VMware seeded its market for hyperconverged storage and virtual server clusters based on its Virtual SAN (VSAN) with an open and very popular beta program ahead of its commercial launch, and rival Nutanix, wanting to aggressively expanding its own customer base, is hoping to crank up its sales through the launch of a freebie Community Edition of its Virtual Computing Platform.
Nutanix is arguably the first mover and thus far the biggest player in this rapidly expanding market for converged server-storage hybrids, but its position is by no means guaranteed with EMC pushing its ScaleIO platform and VMware ramping up its VSAN platform, not to mention rivals like SimpliVity, Scale Computing, Pivot3, Atlantis Computing, and Maxta all chasing customers who want to get rid of SANs and virtualize their storage on the same clusters where they do their virtual computing.
Nutanix was founded in 2009 by Mohit Aron, one of the software engineers who worked on the Google File System that underpinned the original MapReduce and that inspired the Hadoop Distribute File System, and Dheeraj Pandey, who worked with Aron at Aster Data Systems on its massively parallel database, and it got out in front on the idea that adoption of virtual server clusters as being slowed by the necessity of using centralized (and expensive) SAN storage to deploy the most useful features of server virtualization such as live migration. The Nutanix Distributed File System at the heart of the Nutanix server-storage platform leverages some open source software but is decidedly not open source.
Sales of the Nutanix hyperconvergence platform are tied to appliances, either those that come from Nutanix itself or from Dell, which has a partnership to resell Nutanix on some of its PowerEdge XC custom servers. These appliances are not cheap – a typical configuration of a 32-node cluster costs around $800,000 at list price, or about $25,000 per node, and can go as high as $3.52 million for an all-flash configuration, or about $110,000 per node, including the full set of Nutanix software, including data compression and data de-duplication. And those price tags are a serious inhibitor to customer and partner experimentation.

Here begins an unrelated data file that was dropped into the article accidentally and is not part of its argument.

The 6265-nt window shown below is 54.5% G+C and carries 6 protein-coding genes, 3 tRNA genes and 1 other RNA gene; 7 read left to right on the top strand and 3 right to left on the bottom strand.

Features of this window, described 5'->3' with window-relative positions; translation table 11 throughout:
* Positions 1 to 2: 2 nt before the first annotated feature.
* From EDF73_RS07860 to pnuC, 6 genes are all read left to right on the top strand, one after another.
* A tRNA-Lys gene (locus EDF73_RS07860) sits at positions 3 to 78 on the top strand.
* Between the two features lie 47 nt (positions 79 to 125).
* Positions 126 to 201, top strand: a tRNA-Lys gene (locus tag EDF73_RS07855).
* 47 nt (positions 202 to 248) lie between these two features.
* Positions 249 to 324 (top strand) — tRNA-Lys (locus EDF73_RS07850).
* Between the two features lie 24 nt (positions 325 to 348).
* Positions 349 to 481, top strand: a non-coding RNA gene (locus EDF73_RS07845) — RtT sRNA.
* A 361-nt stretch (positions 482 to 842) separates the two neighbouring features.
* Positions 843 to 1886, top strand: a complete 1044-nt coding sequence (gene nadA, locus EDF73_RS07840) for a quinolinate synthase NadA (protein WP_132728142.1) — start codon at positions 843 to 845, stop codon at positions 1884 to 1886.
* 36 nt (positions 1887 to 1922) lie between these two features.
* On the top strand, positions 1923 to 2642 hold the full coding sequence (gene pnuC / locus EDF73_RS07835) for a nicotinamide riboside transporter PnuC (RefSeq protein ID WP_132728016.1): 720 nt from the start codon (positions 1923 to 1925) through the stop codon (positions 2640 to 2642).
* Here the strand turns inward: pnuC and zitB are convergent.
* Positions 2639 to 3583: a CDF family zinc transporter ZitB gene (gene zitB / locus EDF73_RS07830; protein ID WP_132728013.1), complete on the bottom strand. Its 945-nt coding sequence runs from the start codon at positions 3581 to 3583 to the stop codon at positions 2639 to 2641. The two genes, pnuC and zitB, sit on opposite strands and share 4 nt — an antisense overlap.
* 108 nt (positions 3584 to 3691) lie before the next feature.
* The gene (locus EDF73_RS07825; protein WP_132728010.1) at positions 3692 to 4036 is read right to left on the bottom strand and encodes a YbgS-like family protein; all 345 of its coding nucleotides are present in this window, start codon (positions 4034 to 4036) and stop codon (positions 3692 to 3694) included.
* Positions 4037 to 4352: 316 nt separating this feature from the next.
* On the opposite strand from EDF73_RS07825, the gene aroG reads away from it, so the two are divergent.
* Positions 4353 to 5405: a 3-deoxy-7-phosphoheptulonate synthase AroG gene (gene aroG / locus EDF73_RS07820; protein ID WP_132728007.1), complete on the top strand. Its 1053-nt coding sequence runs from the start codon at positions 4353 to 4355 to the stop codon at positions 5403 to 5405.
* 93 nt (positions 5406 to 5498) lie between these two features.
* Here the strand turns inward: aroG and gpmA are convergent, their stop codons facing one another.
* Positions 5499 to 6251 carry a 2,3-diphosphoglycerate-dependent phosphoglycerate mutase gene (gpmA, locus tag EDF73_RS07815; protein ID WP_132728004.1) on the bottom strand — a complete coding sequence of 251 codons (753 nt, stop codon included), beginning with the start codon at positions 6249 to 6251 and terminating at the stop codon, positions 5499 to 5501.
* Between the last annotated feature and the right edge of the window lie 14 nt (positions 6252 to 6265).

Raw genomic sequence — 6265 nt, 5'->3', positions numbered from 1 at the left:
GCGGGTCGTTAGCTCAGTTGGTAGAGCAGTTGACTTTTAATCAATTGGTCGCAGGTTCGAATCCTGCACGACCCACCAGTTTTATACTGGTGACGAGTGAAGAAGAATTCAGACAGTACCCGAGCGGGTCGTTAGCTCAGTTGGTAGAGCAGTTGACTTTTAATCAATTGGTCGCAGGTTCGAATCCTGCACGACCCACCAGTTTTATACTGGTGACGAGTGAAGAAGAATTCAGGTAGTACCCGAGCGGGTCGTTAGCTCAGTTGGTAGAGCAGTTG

Hence, the launch of the Community Edition of the Nutanix stack. As Greg Smith, senior director of product and technical marketing at the company explains, by having a relatively small set of server configurations on which the Nutanix platform is certified to run on production, the company can tune its performance precisely on all-flash or hybrid flash-disk setups.
Allowing Nutanix to run on clusters with any old server customers have laying around would put a tremendous burden on the Nutanix tech support and engineering teams, but setting free a Community Edition with most of the key features of The Next Platform activated allows customers and partners to experiment and, to our way of thinking, also allows Nutanix to work on expanding its hardware compatibility list for the day when it might provide the Nutanix stack as a software-only offering. (Community Edition has a phone home support function called Pulse that has to be turned on and that will give Nutanix telemetry about what kinds of configurations customers are playing with, so it can see what iron works well and what does not.) Smith tells The Next Platform that Nutanix remains committed to the appliance as the way to deliver production systems, and that people should not jump to the wrong conclusion about Community Edition being a precursor to a move into software-only distribution.